Hybrid Pedagogy is a publication you should be reading. It's completely open access, written, edited, and published by educators. The article authors and editors are laser focused on the deeper questions within technology use in education like innate power structures, programmed bias, and the fact that technology is not agnostic by nature.
This week I read Beyond Surface-Level Digital Pedagogy and was introduced to HybridPod, a companion podcast to Hybrid Pedagogy. The article linked and Martha Burtis' keynote at the 2016 Digital Pedagogy Institute really push hard on the idea that all instructors and all students should really be doing stuff on the web. Learning stuff. Breaking stuff. Just stuff.
Tying the two together is this idea (posited in the first article):
"...if our institutions of higher learning ignore the calls for critical digital pedagogy a vast number of K-12 educators will continue to look for shiny tools to cover up education’s most difficult problems."
Granted, higher education has been involved in the making (and breaking) of the web since the beginning while K-12 has really started using it in earnest with students in the last ten years. There's history there, in higher ed, that isn't present in K-12. But, are we learning lessons from that history?
In particular, have K-12 teachers really recognized the enormous value in making and sharing things online? I'm not convinced that lesson is one that's been learned, nor is it one people want to learn. Martha's discussion of the LMS is describing the current state of K-12 education:
I think the Web hit us at a critical moment in higher education where we were already struggling with doing our work less like schools and more like businesses, and the tech industry and its vendors had already begun to infiltrate us with promises of how technology could help us achieve this goal. We had already bought into student information systems (which eventually became everything information systems), and with the promise of those systems came the promise of lots of data which would allow us to become more efficient and streamlined.
As the web becomes more sterilized for our students, we have important pedagogical decisions to make.
Flipped Learning, given its popularity, is often the first place teachers are confronted with working heavily in the online space. Many are already constrained to the LMS and find the shortcomings frustrating to work within. So, they work around.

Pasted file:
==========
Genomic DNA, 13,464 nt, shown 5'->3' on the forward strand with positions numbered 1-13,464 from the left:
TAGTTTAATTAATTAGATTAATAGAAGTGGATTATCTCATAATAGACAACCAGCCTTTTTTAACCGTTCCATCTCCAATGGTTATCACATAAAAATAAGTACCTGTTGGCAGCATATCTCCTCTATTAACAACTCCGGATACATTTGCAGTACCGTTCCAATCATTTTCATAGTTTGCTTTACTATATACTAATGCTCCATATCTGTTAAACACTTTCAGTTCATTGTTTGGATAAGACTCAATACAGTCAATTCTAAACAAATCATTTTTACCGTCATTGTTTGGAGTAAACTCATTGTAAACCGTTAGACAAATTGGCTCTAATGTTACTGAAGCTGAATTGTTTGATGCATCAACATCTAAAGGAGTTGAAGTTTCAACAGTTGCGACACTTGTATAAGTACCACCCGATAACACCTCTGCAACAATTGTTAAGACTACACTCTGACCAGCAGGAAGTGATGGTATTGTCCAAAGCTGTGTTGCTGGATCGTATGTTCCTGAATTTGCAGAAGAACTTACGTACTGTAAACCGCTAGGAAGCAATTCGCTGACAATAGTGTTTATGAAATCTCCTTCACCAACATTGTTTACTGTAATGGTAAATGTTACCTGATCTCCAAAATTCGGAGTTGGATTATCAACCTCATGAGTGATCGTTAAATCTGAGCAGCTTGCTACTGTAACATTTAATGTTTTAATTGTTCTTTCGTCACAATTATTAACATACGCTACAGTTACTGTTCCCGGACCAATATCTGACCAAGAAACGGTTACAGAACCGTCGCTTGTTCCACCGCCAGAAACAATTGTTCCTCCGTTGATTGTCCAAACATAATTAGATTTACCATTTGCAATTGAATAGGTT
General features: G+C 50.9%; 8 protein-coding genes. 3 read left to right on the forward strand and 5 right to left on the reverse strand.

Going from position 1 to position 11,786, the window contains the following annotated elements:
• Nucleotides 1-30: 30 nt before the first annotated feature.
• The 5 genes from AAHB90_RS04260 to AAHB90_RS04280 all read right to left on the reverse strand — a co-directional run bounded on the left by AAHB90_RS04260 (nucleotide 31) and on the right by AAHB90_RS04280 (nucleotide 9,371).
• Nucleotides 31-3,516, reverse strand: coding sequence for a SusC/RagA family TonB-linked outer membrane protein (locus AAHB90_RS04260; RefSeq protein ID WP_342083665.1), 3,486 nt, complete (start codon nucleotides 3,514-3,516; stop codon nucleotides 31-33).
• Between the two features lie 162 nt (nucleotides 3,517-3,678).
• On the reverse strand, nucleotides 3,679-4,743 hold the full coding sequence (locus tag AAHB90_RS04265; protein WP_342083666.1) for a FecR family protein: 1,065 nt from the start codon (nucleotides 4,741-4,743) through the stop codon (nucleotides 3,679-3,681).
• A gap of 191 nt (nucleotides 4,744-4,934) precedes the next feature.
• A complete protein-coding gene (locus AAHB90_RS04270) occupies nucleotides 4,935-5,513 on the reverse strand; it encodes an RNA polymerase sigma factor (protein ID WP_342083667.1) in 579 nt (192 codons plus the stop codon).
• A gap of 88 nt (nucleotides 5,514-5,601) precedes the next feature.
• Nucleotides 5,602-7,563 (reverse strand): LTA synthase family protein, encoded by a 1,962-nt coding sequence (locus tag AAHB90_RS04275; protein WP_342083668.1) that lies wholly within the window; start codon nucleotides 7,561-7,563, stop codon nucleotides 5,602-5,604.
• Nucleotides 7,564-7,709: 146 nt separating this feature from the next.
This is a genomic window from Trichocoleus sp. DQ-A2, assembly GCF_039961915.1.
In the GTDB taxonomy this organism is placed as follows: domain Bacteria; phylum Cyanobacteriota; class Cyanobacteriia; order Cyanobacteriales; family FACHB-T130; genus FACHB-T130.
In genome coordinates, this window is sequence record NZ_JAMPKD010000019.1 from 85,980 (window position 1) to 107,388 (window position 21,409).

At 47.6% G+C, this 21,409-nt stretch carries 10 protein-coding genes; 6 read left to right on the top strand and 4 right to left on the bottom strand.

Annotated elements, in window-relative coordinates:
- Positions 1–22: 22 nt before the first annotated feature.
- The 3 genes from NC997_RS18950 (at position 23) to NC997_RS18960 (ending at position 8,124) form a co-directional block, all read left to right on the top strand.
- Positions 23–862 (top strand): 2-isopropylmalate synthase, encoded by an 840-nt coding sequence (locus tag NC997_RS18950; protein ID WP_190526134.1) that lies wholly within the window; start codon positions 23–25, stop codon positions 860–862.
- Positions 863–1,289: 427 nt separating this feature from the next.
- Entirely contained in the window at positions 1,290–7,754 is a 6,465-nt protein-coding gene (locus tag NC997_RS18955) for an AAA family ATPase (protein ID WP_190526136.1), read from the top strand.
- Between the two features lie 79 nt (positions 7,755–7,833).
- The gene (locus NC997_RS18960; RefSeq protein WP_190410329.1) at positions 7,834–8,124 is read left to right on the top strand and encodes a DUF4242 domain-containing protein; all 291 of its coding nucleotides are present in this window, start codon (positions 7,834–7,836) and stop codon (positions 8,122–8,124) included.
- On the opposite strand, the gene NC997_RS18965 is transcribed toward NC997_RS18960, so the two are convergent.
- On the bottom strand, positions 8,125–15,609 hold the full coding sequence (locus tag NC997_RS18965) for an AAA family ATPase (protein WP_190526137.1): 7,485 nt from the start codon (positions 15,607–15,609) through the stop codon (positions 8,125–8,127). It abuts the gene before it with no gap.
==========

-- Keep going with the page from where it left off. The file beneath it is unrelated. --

That process of working around limitations exposes teachers (and by extension, students) to the potential of working in an open web space rather than a closed web space. Flexibility and customizability become the expectation rather than the "nice-to-have." And it's not just about the look of the space: flexibility in functionality - the experience students have - can strongly influence their experience in learning (it's a hybrid experience, remember?)
I agree that Flipped Learning, at first does not necessarily push a shift in instructional methods. But, when you're used to teaching in a very straightforward manner, whether in person or online (in an LMS, perhaps) making an instructional shift is very difficult because of the mindset change involved. I'd like to propose that the first shift be to look outside the provided methods of organization and begin to explore the messiness of digital learning through open spaces.
Martha's suggestion is simple: set up, and run, a domain. The easiest thing to do is purchase a domain name and start a blog. Start sharing. Start reading. Reflecting on practice in an open environment invites comment and outside input to your pedagogy. Being transparent and vulnerable in what we do with instruction will begin to inform those instructional decisions and help bring about a shift.
As you get more comfortable with your space, you'll feel more comfortable pushing your students to do the same. Our students are creating digital footprints in spaces where there is no control. In schools, it's in the LMS. Outside of school, it's through social media (no, they do not own their tweets, snaps, or likes).
Improving in the use of technology is more than just being able to whip out the right app at the right time. It's being able to critically pick apart the explicit and implicit nuance in function while at the same time enhancing the learning experience. Use the challenge of flipping to really push your thinking about how technology can truly change the teaching and learning experience in schools.